Bexar County Orders Removal of Confederate Plaques

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The Vance House marker at the former Federal Reserve Bank building, now owned by Bexar County. Photo by Scott Ball.

The Vance House marker at the former Federal Reserve Bank building, now owned by Bexar County. Photo by Scott Ball.

The Bexar County Commissioners Court voted on Tuesday to remove two Confederate markers from Bexar County grounds.

Both of the markers have Confederate flag emblems, one of which commemorates the Vance House where Confederate General Robert E. Lee was often a guest and the other, comprised of two plaques, tributes the Jefferson Davis Memorial Highway. Davis was the president of the Confederate States of America during the Civil War.

The two historical markers will be replaced by new markers, one that remembers the nine governments of Bexar County and another that will commemorate Ricardo Rodriguez, a Mexican immigrant who was granted citizenship in Texas.

During the Commissioners Court meeting dozens of people spoke for and against the removal of the markers, citing their personal opinions and histories. Some said the removal would disregard the nation’s history, while others said upholding the markers would further generate hate and division among the community.

“We are simply not going to glorify a symbol that to many people is a symbol of fear and a symbol of hate,”Bexar County Judge Nelson Wolff said.

Wolff said the county will take down a symbol – the Confederate battle flag – that has struck fear in the heart of so many people.

Commissioner Tommy Calvert (Pct. 4) held a press conference at Travis Park on Saturday to support the removal of a Confederate statue in park’s center. Along with that statue, Calvert wants other Confederate monuments on public land to be removed and placed in museums.

“We must look at how slavery ripped our nation apart we must not look up and glorify these symbols that divide race and nation,” Calvert said Tuesday. Instead, he wants the “lessons of history (put) in their proper context” in a museum with the Declaration of Succession to the Confederacy underneath each historical marker.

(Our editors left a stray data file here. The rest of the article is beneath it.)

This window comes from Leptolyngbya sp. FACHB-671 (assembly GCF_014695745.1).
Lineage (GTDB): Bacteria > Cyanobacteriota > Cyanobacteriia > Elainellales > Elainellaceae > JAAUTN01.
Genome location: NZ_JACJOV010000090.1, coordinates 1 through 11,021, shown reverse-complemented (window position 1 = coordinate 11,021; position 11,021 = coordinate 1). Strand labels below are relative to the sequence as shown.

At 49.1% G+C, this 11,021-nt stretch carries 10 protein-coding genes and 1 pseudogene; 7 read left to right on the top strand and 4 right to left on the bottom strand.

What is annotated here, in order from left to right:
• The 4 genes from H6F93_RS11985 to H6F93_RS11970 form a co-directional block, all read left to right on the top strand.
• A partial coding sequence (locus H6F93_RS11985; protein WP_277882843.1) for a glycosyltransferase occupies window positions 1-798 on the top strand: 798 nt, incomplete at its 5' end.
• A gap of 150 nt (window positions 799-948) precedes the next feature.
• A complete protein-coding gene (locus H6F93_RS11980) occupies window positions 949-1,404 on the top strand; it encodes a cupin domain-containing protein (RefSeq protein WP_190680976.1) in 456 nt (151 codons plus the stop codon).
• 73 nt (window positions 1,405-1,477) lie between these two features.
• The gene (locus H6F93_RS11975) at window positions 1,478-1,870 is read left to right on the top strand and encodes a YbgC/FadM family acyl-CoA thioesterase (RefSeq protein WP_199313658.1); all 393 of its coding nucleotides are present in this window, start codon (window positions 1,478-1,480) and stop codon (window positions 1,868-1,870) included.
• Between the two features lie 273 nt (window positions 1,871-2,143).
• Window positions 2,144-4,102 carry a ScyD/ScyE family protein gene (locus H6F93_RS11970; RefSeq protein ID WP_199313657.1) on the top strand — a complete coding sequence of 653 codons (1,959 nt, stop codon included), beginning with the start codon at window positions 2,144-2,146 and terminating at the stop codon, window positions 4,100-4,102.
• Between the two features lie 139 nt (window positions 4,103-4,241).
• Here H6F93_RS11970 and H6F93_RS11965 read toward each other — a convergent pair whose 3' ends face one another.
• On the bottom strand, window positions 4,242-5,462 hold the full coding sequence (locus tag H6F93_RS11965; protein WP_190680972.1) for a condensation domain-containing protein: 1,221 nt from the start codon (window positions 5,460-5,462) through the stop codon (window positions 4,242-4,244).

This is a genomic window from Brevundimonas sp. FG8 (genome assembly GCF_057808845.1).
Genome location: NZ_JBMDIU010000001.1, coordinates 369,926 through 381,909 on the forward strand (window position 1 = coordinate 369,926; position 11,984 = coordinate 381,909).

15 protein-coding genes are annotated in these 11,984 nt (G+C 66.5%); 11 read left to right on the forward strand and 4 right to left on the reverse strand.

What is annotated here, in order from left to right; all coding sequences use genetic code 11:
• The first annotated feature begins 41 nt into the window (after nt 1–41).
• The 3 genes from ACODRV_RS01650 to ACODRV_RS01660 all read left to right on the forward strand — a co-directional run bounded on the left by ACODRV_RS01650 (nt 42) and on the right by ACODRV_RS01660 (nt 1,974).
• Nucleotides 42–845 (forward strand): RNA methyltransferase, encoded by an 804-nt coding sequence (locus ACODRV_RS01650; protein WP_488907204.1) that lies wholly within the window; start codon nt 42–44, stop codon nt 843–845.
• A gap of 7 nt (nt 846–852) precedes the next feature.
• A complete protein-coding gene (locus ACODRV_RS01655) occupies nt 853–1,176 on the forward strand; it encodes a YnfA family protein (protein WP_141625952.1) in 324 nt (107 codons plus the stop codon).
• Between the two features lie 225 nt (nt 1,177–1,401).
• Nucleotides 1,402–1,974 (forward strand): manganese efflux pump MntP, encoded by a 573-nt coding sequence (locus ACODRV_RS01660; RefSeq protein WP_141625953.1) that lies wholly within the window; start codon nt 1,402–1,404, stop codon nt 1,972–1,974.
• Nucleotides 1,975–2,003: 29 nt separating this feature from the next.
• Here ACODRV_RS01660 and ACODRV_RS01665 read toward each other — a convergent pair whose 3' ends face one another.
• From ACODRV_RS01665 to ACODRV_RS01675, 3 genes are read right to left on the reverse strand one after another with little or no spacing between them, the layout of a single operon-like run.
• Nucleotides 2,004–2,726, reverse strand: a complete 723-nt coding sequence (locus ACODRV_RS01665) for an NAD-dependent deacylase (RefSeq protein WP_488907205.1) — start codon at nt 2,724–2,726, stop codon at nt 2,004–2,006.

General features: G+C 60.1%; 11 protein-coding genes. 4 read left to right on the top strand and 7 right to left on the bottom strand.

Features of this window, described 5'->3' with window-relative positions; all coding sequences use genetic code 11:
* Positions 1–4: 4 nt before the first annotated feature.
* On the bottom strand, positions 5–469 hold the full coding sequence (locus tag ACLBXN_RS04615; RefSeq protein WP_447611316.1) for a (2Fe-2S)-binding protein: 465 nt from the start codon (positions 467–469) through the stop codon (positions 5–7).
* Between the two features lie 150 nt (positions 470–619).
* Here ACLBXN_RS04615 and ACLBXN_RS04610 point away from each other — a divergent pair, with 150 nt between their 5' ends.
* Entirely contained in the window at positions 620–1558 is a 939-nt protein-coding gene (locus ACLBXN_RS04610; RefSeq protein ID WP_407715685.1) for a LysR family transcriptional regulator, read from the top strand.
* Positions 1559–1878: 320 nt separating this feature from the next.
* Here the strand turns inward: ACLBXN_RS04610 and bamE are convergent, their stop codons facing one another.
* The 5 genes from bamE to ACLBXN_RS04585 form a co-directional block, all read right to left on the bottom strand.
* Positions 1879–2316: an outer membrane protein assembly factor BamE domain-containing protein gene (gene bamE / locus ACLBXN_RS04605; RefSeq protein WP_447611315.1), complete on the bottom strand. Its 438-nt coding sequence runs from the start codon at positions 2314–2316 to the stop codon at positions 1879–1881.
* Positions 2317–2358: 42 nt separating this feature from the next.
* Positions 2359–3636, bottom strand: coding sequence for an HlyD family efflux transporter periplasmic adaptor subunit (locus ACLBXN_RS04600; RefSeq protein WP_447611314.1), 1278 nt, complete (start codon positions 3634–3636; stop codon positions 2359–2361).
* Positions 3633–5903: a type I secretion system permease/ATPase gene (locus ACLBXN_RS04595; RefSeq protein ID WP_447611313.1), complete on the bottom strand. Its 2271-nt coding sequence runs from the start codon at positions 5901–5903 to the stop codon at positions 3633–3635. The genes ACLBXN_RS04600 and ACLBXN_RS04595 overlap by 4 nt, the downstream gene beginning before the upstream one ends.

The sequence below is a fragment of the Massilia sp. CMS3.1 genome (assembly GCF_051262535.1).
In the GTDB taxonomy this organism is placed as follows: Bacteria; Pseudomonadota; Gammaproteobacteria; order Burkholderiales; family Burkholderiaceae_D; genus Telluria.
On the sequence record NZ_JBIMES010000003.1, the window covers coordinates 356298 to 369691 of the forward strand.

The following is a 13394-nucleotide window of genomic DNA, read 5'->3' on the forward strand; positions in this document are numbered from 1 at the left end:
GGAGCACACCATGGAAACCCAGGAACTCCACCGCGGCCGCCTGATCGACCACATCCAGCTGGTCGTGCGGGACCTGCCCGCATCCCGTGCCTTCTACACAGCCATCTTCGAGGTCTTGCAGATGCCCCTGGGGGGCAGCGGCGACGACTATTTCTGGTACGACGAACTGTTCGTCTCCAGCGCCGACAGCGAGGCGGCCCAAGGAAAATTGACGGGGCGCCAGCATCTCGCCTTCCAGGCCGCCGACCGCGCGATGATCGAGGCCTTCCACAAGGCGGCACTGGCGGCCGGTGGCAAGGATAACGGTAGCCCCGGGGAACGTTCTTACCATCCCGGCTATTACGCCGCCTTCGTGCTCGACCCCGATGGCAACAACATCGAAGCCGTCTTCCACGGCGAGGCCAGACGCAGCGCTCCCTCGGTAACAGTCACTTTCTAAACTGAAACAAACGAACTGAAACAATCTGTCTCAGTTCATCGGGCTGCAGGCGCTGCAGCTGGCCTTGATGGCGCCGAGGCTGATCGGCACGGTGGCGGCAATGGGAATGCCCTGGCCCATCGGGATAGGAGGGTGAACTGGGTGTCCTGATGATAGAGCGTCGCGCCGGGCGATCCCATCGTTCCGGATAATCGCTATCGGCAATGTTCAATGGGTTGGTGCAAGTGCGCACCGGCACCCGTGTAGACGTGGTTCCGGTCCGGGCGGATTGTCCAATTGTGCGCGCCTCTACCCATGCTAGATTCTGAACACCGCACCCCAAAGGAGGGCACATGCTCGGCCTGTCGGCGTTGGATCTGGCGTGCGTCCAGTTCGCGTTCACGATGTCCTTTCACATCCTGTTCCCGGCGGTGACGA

“It’s never too late to do the right thing,” he said.

The top of the Confederate monument statue at Travis Park. Photo by Joan Vinson.

The top of the Confederate monument statue at Travis Park. Photo by Joan Vinson.

The National Association for the Advancement of Colored People (NAACP) San Antonio Branch Executive Committee member William Johnson said he was pleased to hear people talking about race in “such a civil manner” during the Commissioners Court meeting.

“There was a time when my ancestors were enslaved, imagine that. Being enslaved. We’re not just talking about jail for a few week, we’re talking a lifetime, generation after generation,” he said. “And for me, any relic that represents that (history) … needs to removed from among us, particularly on public soil. Public soil is paid for by all of us.”

Others, some of whom wore red shirts and held Confederate flags, said removing the markers would erase the past and allow history to repeat itself.

Hood’s Texas Brigade Association Commander William Smith said the Confederate markers represent United States veterans and are not symbols of racism or hate.

“If we do not teach the history to our young, they are bound to repeat it,” he said.

Commissioner Kevin Wolff (Pct. 3) said the Civil War, which was “brother against brother” was different than any other war. He said although he supports the removal of the marker, he does not support forgetting veterans.

“I do not want to forget that there are veterans on both sides on that war and they were all brothers of each other as we are today,” he said.

Felix Almaraz, a member of the Bexar County Historical Commission committee that studies historical markers said the haste to removal all symbols is comparable to trying to sanitize history.

“They remove the symbols and what’s next, books? They don’t like what is written in the books so they burn books,” he said. “It’s a very thin line but it’s easy to cross and that is what bothers me.”

Councilmember Alan Warrick II (D2) sent a letter to Mayor Ivy Taylor earlier this month requesting that a task force be formed to review the Confederate monuments and flags located in public places throughout the city. Mayor Taylor responded, noting that removing Confederate symbols will not solve the underlying cause of racism, that City staff has been directed to “identify any monuments connected with Confederate history or symbolism” and produce a report for her review and consideration of “opportunities for expanding interpretation at these sites.”